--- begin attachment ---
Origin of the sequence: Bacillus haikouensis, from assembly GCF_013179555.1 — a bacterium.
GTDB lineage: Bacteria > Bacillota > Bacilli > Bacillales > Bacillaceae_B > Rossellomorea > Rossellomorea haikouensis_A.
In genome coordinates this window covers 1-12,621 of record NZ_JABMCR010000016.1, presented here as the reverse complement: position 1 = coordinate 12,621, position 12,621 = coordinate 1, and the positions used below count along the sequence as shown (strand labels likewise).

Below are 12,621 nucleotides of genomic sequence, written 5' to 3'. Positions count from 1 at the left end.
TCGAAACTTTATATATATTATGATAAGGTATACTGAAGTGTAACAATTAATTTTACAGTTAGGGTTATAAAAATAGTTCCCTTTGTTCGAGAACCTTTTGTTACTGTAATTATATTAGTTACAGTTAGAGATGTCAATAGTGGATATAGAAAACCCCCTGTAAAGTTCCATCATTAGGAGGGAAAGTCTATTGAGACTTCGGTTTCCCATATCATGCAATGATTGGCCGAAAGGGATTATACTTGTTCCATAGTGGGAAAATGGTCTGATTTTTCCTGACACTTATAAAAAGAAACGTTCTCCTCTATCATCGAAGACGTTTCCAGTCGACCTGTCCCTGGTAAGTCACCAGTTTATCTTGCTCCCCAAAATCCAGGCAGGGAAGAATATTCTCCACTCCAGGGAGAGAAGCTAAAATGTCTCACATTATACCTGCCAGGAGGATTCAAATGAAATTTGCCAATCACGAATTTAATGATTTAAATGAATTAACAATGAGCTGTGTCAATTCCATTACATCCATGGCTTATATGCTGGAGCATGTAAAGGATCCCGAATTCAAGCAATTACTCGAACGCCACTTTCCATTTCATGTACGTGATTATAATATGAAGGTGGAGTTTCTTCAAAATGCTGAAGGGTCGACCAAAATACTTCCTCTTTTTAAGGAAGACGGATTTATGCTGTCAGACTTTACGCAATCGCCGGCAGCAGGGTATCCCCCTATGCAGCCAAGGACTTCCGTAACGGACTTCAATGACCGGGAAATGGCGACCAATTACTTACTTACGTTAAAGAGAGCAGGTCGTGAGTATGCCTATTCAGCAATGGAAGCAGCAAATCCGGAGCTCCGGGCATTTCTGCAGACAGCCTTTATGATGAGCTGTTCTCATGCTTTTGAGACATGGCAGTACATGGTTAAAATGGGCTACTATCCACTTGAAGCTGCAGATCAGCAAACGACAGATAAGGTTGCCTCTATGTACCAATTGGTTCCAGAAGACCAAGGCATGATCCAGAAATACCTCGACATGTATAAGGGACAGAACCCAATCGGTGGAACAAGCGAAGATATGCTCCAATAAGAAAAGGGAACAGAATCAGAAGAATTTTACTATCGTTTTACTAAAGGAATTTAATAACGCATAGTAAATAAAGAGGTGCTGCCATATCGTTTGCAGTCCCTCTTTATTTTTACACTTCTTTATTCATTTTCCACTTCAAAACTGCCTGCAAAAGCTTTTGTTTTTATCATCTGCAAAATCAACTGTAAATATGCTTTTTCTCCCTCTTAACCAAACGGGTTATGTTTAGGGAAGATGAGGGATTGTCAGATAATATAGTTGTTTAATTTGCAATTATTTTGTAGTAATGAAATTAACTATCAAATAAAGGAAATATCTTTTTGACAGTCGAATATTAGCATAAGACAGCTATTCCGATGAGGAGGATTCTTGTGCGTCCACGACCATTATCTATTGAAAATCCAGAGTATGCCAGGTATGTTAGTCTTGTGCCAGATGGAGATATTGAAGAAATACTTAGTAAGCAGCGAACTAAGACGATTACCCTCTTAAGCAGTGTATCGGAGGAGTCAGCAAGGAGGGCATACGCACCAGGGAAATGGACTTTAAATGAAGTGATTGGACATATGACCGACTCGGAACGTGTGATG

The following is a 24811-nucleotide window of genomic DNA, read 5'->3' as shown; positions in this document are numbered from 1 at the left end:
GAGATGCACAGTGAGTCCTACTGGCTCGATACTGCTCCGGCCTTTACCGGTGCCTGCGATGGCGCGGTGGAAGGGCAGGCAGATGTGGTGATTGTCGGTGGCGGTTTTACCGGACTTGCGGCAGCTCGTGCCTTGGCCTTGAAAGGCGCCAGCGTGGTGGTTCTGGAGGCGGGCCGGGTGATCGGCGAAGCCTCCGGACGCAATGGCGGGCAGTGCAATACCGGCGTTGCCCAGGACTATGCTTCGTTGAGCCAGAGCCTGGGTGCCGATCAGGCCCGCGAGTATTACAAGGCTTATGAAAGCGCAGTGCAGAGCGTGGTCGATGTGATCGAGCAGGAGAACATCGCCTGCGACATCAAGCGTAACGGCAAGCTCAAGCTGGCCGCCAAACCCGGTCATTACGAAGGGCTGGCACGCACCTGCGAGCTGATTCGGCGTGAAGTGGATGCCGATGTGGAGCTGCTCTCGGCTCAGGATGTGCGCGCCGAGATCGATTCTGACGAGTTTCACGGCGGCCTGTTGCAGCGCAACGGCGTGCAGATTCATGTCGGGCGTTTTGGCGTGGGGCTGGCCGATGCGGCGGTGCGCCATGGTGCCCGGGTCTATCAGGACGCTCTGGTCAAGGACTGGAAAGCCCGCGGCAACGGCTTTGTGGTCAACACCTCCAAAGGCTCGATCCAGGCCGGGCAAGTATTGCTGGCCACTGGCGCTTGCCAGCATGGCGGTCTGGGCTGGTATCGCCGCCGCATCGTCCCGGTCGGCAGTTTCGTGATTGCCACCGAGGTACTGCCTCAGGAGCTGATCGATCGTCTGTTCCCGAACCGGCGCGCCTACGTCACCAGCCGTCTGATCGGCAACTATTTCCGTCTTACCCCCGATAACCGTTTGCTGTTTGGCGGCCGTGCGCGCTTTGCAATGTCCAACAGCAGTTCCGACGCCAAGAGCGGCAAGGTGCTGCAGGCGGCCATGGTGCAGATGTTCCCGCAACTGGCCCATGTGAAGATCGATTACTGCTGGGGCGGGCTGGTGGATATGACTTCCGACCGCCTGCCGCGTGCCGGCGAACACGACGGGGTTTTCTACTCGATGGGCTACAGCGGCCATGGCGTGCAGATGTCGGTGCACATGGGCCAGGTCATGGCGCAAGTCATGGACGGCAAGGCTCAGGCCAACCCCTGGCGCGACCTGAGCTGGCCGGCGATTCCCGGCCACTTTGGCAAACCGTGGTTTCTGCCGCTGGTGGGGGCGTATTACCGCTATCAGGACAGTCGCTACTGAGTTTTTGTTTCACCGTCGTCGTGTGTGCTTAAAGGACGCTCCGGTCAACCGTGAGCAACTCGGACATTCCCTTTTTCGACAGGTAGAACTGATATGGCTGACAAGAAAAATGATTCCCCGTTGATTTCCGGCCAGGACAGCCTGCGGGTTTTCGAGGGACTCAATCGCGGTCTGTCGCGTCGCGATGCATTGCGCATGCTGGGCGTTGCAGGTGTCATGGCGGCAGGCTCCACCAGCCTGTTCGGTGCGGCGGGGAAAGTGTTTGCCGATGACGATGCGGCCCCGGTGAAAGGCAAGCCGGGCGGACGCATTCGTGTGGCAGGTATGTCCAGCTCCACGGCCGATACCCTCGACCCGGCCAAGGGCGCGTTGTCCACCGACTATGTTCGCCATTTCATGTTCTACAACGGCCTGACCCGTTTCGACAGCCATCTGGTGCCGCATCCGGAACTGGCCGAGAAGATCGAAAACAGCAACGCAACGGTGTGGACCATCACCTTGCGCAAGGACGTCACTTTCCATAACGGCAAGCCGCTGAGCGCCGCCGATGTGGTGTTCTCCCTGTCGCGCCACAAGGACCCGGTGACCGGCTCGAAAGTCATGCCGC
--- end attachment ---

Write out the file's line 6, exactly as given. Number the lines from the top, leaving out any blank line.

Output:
The following is a 24811-nucleotide window of genomic DNA, read 5'->3' as shown; positions in this document are numbered from 1 at the left end: